White Rot and the Quarantine Zone

It’s garlic harvesting season in the northern hemisphere, so recently while helping out with the harvest at a local farm, I had the chance to learn about a challenge involving growing garlic in southern Idaho. The challenge stems from a disease called white rot. It’s caused by a fungus (Sclerotium cepivorum), and it affects all alliums, including garlic, onions, chives, and ornamental alliums. This disease causes the leaves of alliums to die back, their bulbs to decay, and their roots to rot, ultimately turning the plants to mush. Sclerotia, the dormant stage of the fungus, are small (about the size of a poppy seed), black, spherical structures that can survive in soil for more than 20 years. They remain dormant until the exudates of allium plants awaken them, at which point they begin to grow, unleashing their destruction. Sclerotia can be moved around by farm equipment, flood and irrigation water, wind, and by attaching themselves to plant material. Once this fungus has established itself in a field, it is extremely difficult to eradicate, making the field virtually unfit for allium crops.

The threat of white rot and the monetary damage that it can cause led to the establishment of a quarantine zone in southern Idaho in order to protect its $55 million dollar a year onion industry. Due to the quarantine zone, all garlic that is grown for seed within the zone must be inspected and certified, and any garlic seed (i.e. garlic cloves) that are brought into the zone must go through a rigorous testing process in order to be certain it is free of the white rot pathogen before it can be planted. Garlic is a specific threat, because while onions in the zone are typically grown from seed and so are largely free from harboring sclerotia, garlic is grown from cloves, which can readily carry sclerotia. This process significantly limits the amount and the variety of garlic that can be grown in the quarantine zone. While the quarantine is essential for warding off the threat of this particular pathogen, it stifles the garlic growing industry and makes it difficult for new garlic growers to establish themselves.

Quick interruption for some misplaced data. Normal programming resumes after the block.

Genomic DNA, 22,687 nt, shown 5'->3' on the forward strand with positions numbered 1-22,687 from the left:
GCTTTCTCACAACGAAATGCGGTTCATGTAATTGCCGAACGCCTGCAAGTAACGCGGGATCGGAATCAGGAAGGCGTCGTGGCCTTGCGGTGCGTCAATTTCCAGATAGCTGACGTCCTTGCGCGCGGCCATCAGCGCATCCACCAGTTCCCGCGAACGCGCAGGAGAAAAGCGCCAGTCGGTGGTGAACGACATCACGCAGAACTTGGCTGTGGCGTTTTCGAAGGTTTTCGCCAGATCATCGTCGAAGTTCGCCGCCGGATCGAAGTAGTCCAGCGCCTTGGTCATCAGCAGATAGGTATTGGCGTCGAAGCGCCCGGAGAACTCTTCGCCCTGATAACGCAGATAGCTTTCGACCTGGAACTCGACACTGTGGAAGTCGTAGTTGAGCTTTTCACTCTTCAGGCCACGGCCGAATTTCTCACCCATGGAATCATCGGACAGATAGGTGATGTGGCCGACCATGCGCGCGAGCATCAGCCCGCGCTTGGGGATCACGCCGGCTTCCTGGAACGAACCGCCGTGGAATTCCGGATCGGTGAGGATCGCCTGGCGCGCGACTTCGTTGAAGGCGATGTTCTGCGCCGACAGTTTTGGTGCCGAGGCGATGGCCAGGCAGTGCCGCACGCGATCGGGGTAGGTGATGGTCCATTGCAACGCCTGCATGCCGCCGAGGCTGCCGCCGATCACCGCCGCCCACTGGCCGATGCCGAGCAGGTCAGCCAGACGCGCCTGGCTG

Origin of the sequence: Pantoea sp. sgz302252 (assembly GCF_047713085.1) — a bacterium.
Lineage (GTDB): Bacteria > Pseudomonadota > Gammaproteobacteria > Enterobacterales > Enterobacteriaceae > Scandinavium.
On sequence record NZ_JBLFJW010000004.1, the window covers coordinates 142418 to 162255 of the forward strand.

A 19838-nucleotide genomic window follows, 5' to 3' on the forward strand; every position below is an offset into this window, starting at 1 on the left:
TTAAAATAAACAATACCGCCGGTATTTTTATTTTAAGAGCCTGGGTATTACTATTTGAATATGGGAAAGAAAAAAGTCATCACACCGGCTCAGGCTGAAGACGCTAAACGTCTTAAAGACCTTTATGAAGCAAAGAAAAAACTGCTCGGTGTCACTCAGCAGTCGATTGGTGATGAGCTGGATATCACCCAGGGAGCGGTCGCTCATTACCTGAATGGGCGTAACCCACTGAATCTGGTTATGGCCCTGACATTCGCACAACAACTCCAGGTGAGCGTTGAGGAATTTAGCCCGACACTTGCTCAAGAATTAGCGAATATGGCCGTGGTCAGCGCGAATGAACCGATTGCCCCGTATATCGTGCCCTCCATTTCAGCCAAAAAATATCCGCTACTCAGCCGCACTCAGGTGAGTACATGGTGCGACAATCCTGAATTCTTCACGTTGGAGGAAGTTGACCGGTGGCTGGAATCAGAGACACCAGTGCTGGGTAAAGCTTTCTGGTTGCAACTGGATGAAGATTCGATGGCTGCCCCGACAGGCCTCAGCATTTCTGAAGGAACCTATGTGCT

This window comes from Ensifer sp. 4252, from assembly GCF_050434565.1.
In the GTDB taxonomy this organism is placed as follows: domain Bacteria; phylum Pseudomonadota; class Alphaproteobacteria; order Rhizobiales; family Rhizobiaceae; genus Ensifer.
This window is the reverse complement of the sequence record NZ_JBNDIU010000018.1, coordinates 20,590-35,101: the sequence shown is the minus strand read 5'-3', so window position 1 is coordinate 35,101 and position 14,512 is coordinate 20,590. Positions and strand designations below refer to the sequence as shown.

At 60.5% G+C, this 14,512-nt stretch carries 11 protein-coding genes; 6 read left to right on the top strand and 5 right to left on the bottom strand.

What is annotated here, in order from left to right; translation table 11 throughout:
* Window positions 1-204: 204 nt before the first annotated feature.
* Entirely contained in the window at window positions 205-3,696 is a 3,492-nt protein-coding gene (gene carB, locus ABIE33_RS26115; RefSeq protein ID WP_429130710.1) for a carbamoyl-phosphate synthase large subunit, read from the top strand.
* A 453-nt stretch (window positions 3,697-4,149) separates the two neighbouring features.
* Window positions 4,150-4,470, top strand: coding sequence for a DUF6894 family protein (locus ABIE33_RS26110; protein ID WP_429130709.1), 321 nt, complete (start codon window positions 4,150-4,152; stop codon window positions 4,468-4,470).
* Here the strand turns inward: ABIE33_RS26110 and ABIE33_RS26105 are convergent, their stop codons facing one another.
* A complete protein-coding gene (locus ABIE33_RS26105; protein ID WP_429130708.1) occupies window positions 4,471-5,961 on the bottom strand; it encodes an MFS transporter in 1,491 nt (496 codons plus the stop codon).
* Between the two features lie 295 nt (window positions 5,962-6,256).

Growing garlic is already an incredibly challenging pursuit due to the amount of time and physical labor that goes into planting, harvesting, drying, grading, etc. The quarantine, while understandable, is yet another added challenge. Learn more about this issue by reading this article found at Northwest Food News.


photo credit: wikimedia commons


One thought on “White Rot and the Quarantine Zone

  1. Pingback: White Rot and the Quarantine Zone, revisited – awkward botany

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